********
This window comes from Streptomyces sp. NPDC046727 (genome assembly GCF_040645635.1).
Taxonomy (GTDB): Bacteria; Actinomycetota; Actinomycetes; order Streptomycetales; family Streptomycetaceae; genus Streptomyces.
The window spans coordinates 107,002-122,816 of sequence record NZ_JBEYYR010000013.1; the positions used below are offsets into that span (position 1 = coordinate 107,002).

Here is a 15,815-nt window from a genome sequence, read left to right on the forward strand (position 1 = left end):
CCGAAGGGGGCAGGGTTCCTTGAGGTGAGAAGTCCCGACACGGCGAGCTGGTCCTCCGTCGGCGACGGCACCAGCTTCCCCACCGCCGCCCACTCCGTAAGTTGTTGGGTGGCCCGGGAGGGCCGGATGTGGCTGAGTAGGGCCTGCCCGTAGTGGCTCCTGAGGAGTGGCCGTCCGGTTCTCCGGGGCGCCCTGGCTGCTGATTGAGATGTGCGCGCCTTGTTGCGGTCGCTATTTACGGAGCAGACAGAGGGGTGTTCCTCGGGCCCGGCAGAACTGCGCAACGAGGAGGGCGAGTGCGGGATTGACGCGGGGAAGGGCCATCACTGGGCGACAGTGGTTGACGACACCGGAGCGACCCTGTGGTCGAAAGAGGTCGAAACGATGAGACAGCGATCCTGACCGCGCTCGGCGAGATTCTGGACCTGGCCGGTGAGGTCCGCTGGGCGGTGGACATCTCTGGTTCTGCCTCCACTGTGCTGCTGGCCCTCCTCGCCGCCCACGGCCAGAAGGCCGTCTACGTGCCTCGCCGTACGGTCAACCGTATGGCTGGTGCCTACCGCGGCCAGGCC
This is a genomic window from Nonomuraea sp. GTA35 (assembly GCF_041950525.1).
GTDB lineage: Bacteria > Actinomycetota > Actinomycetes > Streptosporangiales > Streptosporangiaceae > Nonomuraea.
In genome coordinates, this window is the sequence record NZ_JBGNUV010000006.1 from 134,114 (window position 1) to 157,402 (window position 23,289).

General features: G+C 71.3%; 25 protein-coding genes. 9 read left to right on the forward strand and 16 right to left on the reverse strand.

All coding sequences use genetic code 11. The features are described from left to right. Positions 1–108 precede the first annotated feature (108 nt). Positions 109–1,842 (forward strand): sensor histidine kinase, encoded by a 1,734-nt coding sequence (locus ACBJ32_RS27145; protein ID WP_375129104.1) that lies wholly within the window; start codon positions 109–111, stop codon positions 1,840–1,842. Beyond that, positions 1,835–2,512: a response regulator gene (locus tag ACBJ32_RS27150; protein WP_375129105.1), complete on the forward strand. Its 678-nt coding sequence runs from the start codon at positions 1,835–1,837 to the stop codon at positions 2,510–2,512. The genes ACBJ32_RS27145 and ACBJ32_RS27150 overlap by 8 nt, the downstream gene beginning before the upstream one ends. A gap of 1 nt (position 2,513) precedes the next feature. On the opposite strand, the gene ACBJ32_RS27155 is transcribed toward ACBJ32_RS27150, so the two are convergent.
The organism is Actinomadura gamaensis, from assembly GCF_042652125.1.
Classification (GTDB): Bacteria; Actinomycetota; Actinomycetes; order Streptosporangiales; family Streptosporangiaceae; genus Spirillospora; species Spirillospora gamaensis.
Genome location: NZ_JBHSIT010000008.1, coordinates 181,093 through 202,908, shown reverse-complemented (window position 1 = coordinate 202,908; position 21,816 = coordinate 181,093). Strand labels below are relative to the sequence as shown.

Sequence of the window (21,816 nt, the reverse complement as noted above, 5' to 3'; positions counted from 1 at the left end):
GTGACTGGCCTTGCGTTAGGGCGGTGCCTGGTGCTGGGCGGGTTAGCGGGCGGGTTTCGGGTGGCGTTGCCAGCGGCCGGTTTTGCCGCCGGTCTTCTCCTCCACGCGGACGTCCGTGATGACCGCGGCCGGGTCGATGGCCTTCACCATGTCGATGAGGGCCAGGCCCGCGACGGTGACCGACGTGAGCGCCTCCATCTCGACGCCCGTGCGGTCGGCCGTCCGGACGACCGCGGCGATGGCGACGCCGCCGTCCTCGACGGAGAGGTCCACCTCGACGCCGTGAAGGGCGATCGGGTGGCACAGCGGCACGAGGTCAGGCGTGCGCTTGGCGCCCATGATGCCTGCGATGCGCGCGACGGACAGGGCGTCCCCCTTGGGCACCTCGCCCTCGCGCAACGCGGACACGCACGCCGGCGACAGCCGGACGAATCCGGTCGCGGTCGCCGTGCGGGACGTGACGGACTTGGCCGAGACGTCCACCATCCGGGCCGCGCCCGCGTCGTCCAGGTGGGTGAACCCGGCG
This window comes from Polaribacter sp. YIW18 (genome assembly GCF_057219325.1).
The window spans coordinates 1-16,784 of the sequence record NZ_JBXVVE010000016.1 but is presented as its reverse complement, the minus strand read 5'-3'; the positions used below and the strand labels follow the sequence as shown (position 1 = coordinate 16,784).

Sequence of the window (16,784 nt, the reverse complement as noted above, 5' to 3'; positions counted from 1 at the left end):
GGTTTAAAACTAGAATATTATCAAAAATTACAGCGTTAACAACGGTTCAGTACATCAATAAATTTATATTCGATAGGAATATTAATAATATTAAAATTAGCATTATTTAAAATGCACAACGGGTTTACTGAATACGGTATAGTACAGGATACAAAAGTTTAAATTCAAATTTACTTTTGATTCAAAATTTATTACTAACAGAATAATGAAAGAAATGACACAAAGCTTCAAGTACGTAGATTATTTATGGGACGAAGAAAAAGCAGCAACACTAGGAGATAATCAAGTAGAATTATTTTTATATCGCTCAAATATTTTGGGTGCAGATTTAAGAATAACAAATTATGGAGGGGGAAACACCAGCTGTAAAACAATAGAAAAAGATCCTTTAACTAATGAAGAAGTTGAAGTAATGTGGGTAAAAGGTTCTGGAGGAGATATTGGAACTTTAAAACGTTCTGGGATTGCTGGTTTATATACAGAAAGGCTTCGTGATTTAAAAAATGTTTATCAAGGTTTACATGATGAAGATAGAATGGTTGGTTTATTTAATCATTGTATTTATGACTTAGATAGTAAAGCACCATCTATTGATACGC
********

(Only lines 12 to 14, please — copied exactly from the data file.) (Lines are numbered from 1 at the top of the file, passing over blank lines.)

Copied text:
Classification (GTDB): Bacteria; Actinomycetota; Actinomycetes; order Streptosporangiales; family Streptosporangiaceae; genus Spirillospora; species Spirillospora gamaensis.
Genome location: NZ_JBHSIT010000008.1, coordinates 181,093 through 202,908, shown reverse-complemented (window position 1 = coordinate 202,908; position 21,816 = coordinate 181,093). Strand labels below are relative to the sequence as shown.

Sequence of the window (21,816 nt, the reverse complement as noted above, 5' to 3'; positions counted from 1 at the left end):